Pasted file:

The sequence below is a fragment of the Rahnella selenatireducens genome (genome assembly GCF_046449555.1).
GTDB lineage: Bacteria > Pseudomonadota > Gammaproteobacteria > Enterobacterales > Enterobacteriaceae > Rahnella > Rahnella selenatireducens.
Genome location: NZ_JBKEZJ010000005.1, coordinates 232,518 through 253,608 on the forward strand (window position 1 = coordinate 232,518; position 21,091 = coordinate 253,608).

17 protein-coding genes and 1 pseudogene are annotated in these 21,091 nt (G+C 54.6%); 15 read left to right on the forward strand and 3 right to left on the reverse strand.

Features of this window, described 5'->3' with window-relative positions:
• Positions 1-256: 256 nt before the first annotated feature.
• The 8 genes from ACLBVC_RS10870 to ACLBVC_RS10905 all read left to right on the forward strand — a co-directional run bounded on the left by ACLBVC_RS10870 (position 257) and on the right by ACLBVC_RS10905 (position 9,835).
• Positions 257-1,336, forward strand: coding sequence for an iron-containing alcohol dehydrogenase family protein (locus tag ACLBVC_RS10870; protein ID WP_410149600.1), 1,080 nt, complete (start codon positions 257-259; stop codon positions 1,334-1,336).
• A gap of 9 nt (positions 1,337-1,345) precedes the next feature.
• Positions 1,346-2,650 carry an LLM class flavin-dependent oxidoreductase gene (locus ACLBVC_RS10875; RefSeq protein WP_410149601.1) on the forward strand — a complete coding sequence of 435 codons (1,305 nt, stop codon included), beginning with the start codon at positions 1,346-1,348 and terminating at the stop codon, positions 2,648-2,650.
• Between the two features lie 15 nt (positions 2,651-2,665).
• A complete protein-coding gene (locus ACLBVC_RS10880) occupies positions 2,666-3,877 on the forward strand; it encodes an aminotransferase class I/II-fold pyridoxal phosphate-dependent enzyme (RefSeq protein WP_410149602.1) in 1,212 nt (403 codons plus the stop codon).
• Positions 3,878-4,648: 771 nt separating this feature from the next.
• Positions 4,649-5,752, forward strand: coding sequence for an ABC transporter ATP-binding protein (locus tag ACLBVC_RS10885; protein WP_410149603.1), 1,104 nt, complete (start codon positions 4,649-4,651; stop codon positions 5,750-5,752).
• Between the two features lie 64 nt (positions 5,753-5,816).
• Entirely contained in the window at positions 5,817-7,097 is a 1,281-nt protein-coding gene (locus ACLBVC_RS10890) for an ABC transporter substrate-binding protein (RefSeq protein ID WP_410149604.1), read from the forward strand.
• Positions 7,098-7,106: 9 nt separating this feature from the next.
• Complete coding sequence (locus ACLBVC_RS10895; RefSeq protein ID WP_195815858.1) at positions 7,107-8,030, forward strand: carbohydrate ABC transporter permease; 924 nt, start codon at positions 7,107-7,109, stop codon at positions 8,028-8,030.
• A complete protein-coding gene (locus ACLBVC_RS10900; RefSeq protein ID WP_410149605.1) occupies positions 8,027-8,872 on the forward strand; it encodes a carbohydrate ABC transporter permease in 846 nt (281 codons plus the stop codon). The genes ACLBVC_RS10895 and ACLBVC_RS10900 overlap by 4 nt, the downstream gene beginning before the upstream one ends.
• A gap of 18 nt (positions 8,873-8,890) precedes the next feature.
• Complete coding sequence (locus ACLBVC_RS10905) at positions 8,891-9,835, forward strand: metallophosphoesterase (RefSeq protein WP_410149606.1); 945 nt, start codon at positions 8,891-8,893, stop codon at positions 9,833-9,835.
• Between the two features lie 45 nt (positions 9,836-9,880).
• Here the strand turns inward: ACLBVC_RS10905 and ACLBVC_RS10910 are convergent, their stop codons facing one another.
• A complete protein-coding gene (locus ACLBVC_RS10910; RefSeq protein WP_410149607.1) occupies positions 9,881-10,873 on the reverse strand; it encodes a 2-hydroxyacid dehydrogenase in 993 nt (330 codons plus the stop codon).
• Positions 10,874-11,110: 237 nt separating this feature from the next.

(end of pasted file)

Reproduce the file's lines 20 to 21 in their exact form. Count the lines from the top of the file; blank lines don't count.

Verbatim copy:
• A gap of 18 nt (positions 8,873-8,890) precedes the next feature.
• Complete coding sequence (locus ACLBVC_RS10905) at positions 8,891-9,835, forward strand: metallophosphoesterase (RefSeq protein WP_410149606.1); 945 nt, start codon at positions 8,891-8,893, stop codon at positions 9,833-9,835.